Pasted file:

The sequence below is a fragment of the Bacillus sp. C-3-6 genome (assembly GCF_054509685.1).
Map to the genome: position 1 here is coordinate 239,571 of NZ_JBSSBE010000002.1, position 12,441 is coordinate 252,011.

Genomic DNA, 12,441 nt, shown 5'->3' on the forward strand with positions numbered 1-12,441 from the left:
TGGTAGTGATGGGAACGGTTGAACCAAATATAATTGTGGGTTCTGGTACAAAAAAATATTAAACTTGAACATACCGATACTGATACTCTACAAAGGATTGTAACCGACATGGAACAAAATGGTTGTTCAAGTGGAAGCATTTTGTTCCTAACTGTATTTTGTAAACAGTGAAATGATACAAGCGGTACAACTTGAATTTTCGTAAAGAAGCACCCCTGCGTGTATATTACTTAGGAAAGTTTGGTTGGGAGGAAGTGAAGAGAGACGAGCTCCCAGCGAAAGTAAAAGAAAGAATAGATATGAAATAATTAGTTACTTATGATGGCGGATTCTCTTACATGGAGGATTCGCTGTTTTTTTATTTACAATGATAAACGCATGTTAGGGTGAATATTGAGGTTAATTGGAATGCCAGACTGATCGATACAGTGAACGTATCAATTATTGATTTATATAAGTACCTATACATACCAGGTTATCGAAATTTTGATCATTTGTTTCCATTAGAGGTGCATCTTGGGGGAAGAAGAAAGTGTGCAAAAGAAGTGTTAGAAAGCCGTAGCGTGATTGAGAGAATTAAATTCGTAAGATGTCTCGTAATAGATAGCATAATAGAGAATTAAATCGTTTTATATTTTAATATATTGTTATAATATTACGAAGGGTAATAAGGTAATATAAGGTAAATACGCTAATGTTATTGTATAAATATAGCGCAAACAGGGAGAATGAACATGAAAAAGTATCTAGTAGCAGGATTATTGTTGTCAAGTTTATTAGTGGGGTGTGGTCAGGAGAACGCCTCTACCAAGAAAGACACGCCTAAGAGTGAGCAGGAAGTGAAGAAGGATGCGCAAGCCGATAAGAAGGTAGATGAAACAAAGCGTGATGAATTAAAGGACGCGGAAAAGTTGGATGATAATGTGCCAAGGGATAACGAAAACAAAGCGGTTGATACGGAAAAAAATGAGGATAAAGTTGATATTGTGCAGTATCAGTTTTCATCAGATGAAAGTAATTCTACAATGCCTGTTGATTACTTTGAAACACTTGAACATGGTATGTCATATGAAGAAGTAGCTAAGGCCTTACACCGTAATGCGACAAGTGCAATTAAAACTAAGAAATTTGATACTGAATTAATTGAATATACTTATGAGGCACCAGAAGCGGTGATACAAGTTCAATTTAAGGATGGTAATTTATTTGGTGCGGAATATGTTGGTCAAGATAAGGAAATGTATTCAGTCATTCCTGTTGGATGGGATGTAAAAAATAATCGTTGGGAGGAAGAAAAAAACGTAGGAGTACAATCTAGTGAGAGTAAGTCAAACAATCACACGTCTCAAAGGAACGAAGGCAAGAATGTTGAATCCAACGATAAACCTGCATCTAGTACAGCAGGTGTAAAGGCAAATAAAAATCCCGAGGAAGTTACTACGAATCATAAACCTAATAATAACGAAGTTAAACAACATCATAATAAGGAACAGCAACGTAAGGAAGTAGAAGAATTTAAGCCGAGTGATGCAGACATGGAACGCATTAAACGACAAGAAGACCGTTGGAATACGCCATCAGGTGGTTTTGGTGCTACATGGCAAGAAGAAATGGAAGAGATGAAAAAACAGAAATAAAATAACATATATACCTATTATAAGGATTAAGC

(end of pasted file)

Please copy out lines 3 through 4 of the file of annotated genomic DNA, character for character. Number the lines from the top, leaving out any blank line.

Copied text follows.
Genomic DNA, 12,441 nt, shown 5'->3' on the forward strand with positions numbered 1-12,441 from the left:
TGGTAGTGATGGGAACGGTTGAACCAAATATAATTGTGGGTTCTGGTACAAAAAAATATTAAACTTGAACATACCGATACTGATACTCTACAAAGGATTGTAACCGACATGGAACAAAATGGTTGTTCAAGTGGAAGCATTTTGTTCCTAACTGTATTTTGTAAACAGTGAAATGATACAAGCGGTACAACTTGAATTTTCGTAAAGAAGCACCCCTGCGTGTATATTACTTAGGAAAGTTTGGTTGGGAGGAAGTGAAGAGAGACGAGCTCCCAGCGAAAGTAAAAGAAAGAATAGATATGAAATAATTAGTTACTTATGATGGCGGATTCTCTTACATGGAGGATTCGCTGTTTTTTTATTTACAATGATAAACGCATGTTAGGGTGAATATTGAGGTTAATTGGAATGCCAGACTGATCGATACAGTGAACGTATCAATTATTGATTTATATAAGTACCTATACATACCAGGTTATCGAAATTTTGATCATTTGTTTCCATTAGAGGTGCATCTTGGGGGAAGAAGAAAGTGTGCAAAAGAAGTGTTAGAAAGCCGTAGCGTGATTGAGAGAATTAAATTCGTAAGATGTCTCGTAATAGATAGCATAATAGAGAATTAAATCGTTTTATATTTTAATATATTGTTATAATATTACGAAGGGTAATAAGGTAATATAAGGTAAATACGCTAATGTTATTGTATAAATATAGCGCAAACAGGGAGAATGAACATGAAAAAGTATCTAGTAGCAGGATTATTGTTGTCAAGTTTATTAGTGGGGTGTGGTCAGGAGAACGCCTCTACCAAGAAAGACACGCCTAAGAGTGAGCAGGAAGTGAAGAAGGATGCGCAAGCCGATAAGAAGGTAGATGAAACAAAGCGTGATGAATTAAAGGACGCGGAAAAGTTGGATGATAATGTGCCAAGGGATAACGAAAACAAAGCGGTTGATACGGAAAAAAATGAGGATAAAGTTGATATTGTGCAGTATCAGTTTTCATCAGATGAAAGTAATTCTACAATGCCTGTTGATTACTTTGAAACACTTGAACATGGTATGTCATATGAAGAAGTAGCTAAGGCCTTACACCGTAATGCGACAAGTGCAATTAAAACTAAGAAATTTGATACTGAATTAATTGAATATACTTATGAGGCACCAGAAGCGGTGATACAAGTTCAATTTAAGGATGGTAATTTATTTGGTGCGGAATATGTTGGTCAAGATAAGGAAATGTATTCAGTCATTCCTGTTGGATGGGATGTAAAAAATAATCGTTGGGAGGAAGAAAAAAACGTAGGAGTACAATCTAGTGAGAGTAAGTCAAACAATCACACGTCTCAAAGGAACGAAGGCAAGAATGTTGAATCCAACGATAAACCTGCATCTAGTACAGCAGGTGTAAAGGCAAATAAAAATCCCGAGGAAGTTACTACGAATCATAAACCTAATAATAACGAAGTTAAACAACATCATAATAAGGAACAGCAACGTAAGGAAGTAGAAGAATTTAAGCCGAGTGATGCAGACATGGAACGCATTAAACGACAAGAAGACCGTTGGAATACGCCATCAGGTGGTTTTGGTGCTACATGGCAAGAAGAAATGGAAGAGATGAAAAAACAGAAATAAAATAACATATATACCTATTATAAGGATTAAGC